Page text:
The Washington PostDemocracy Dies in Darkness

Opinion Biden reaches out. The GOP slaps him in the face.

President-elect Joe Biden in Wilmington, Del., on Thursday.
President-elect Joe Biden in Wilmington, Del., on Thursday. (Andrew Harnik/AP)
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President-elect Joe Biden’s victory offered the cheerful prospect that we might begin to detoxify our politics. Maybe we could forget Donald Trump for a while and argue with at least a touch of civility about the actual problems our country faces.

Heck, some of us dared to imagine that we might treat each other with respect. After all, Biden said over and over that he wanted to be the president of all Americans and honored the dignity of voters who had supported Trump in the past by expressing an understanding of their discontents.

Moreover, bypassing more polarizing alternatives, Biden’s own party chose the candidate most likely to be acceptable to the other side, itself a form of outreach.

And the GOP’s response to the outreach? With just a handful of exceptions, abject refusal to stand up against the anti-democratic lunacy of Trump’s efforts to nullify the results of a fair election.

The MAGA march on D.C. showed Trump supporters are not a monolith, but their dedication to the president is singular. (Video: The Washington Post)

It is also a warning: Anyone advising Biden and members of his party to turn the other cheek and reach out to Republican congressional leaders as though none of this has happened is urging them down the path of political suicide.

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Ronald Reagan’s expression of hopeful skepticism, “trust but verify,” is far too optimistic for what Biden faces. Republicans aren’t simply denying him a honeymoon; they’re either acquiescing to or advancing Trump’s bid to cast Biden’s presidency as illegitimate from the start.

Sen. Mitt Romney (R-Utah) rightly received praise last week when he condemned Trump for putting “overt pressure on state and local officials to subvert the will of the people and overturn the election,” adding: “It is difficult to imagine a worse, more undemocratic action by a sitting American president.”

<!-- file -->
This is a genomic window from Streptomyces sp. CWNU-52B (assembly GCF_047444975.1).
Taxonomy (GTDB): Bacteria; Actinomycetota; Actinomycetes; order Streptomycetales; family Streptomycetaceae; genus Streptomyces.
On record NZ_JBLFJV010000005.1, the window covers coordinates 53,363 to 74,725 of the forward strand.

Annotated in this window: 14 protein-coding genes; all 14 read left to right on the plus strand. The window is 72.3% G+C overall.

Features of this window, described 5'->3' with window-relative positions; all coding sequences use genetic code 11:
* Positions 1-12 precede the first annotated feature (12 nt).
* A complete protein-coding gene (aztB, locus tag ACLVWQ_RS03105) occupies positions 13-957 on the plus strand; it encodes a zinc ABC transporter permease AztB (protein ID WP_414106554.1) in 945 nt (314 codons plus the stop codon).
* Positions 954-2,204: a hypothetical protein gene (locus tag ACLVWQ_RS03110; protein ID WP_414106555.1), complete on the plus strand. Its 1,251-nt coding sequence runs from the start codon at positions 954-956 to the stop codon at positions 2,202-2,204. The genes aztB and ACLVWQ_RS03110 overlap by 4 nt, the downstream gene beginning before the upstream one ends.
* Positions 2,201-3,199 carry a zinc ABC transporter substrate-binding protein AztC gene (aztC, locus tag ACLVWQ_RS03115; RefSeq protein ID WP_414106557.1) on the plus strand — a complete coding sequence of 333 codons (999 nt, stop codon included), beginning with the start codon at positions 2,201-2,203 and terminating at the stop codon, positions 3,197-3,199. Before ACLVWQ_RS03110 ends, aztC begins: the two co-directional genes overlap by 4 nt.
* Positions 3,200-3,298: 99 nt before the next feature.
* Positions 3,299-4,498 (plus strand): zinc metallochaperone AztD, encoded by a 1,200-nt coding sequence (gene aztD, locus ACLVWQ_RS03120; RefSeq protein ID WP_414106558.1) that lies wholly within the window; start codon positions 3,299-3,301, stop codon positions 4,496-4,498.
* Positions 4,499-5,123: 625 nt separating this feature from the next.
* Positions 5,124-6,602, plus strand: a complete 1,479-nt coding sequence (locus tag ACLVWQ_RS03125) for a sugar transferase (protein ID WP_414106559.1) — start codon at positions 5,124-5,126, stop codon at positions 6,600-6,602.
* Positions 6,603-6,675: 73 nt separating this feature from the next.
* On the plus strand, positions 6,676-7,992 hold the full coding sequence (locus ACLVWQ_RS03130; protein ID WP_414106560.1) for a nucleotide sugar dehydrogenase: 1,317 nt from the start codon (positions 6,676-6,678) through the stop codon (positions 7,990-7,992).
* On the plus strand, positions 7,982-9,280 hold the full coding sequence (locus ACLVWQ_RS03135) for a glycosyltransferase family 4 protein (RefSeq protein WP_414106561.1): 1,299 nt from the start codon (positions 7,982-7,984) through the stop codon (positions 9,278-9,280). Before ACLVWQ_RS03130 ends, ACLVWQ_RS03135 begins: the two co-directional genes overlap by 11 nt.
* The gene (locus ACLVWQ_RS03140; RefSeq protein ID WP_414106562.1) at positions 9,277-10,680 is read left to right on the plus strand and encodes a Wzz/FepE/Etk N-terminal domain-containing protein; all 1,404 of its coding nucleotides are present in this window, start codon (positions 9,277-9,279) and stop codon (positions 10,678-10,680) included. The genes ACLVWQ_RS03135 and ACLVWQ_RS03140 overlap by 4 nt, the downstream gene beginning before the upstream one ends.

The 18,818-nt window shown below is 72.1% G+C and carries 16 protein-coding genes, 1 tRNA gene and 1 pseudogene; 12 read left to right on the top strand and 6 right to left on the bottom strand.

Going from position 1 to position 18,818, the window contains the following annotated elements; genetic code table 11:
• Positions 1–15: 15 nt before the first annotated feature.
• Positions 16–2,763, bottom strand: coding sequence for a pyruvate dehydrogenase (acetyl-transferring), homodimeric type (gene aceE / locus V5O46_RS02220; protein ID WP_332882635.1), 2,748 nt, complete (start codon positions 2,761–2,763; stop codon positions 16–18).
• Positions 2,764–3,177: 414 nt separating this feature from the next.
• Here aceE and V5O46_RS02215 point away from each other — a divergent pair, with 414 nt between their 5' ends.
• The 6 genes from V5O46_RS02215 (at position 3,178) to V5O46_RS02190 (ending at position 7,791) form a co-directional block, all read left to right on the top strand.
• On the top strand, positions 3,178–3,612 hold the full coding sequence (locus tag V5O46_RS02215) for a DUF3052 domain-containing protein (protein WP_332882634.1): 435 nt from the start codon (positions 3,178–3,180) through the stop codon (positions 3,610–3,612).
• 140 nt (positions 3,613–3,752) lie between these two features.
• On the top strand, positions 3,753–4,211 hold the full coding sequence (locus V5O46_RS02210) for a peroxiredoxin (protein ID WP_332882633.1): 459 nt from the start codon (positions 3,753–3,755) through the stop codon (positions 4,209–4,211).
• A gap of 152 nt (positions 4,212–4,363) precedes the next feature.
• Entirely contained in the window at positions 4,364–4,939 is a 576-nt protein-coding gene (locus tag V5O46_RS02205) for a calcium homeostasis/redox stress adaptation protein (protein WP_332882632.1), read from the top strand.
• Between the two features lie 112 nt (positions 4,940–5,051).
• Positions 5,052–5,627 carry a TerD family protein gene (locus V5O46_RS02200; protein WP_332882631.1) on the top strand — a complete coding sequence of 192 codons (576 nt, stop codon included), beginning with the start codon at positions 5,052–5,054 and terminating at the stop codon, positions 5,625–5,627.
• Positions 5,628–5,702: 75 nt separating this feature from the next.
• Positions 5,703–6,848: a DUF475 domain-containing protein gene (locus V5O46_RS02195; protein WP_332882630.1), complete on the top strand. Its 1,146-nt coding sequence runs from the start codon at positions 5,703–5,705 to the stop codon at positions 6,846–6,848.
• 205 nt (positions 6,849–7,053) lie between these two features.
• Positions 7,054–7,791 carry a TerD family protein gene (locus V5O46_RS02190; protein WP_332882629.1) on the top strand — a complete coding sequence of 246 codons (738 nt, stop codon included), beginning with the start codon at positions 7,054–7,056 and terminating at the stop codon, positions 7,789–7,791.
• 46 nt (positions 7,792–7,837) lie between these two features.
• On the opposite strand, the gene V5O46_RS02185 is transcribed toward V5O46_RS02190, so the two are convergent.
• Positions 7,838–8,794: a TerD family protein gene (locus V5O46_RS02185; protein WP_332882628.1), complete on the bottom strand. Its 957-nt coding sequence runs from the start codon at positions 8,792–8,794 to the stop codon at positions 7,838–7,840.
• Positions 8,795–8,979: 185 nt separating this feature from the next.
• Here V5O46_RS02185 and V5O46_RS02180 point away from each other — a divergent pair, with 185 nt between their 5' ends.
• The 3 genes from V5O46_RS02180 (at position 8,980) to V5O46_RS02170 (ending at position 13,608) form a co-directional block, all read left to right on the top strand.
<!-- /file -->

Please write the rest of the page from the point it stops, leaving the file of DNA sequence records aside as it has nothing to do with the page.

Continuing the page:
But Romney’s statement is more a reason for distress than hope. It should not take political courage — whether from him, former New Jersey governor Chris Christie or GOP state officials in Michigan and Georgia — to recognize the simple fact that Biden won. Nor do you have to be liberal to recognize that a legal strategy based on throwing out ballots cast in heavily Black Detroit or Philadelphia is racist.

And you only need to honor the legacy of Abraham Lincoln and Dwight D. Eisenhower to be horrified that the Republican National Committee made itself the venue last week for an incendiary, untrue and insane statement by Trump lawyer Sidney Powell. Her screed was worthy of some marginal, anti-democratic, far-right nationalist party in some other country.

“American patriots are fed up with the corruption from the local level, to the highest level of our government,” she said, making you wonder who is president. “We are going to take this country back. We are not going to be intimidated. We are not going to back down. We are going to clean this mess up now. President Trump won by a landslide. We are going to prove it, and we are going to reclaim the United States of America for the people who vote for freedom.”

The ballots of the majority that did not “vote for freedom” by Powell’s bizarre definition — nearly 80 million so far — can be tossed into the dustbin.

That’s the party Biden has to deal with. And he can take no comfort if Republicans who stayed mum during Trump’s attempted election theft turn around later and pretend that they had nothing to do with this. Their silence is complicity.

This presents a challenge to those of us on the progressive side who in the past respected conservatism as a coherent and morally serious worldview. We saw it as a set of ideas, advanced by thinkers such as Edmund Burke and Robert Nisbet, dedicated to preserving what is good in our institutions and traditions. Even when we emphatically disagreed, we could understand why they might be skeptical of the unintended costs of some of the reforms we might put forward.

But now we confront a form of conservatism that openly disdains democracy, its rules and its obligations. In his book “Democracy and Tradition,” the philosopher and religion scholar Jeffrey Stout argues that “one thing a democratic people had better have in common is a form of ethical discourse, a way of exchanging reasons about ethical and political topics.”

Stout is a realist who knows that democratic citizens can spend a lot of time “slapping one another in the face.” But when politics is reduced to all slapping and no reasoning, and when the words “take this country back” mean keeping the loser of a free election in power by manipulating the truth and the law, we have traveled a long way from the democratic tradition.

Those who lack the conviction to sustain that tradition by defending rationality and the democratic rules of engagement forfeit their standing to ask the rest of us to believe that they are operating in good faith.

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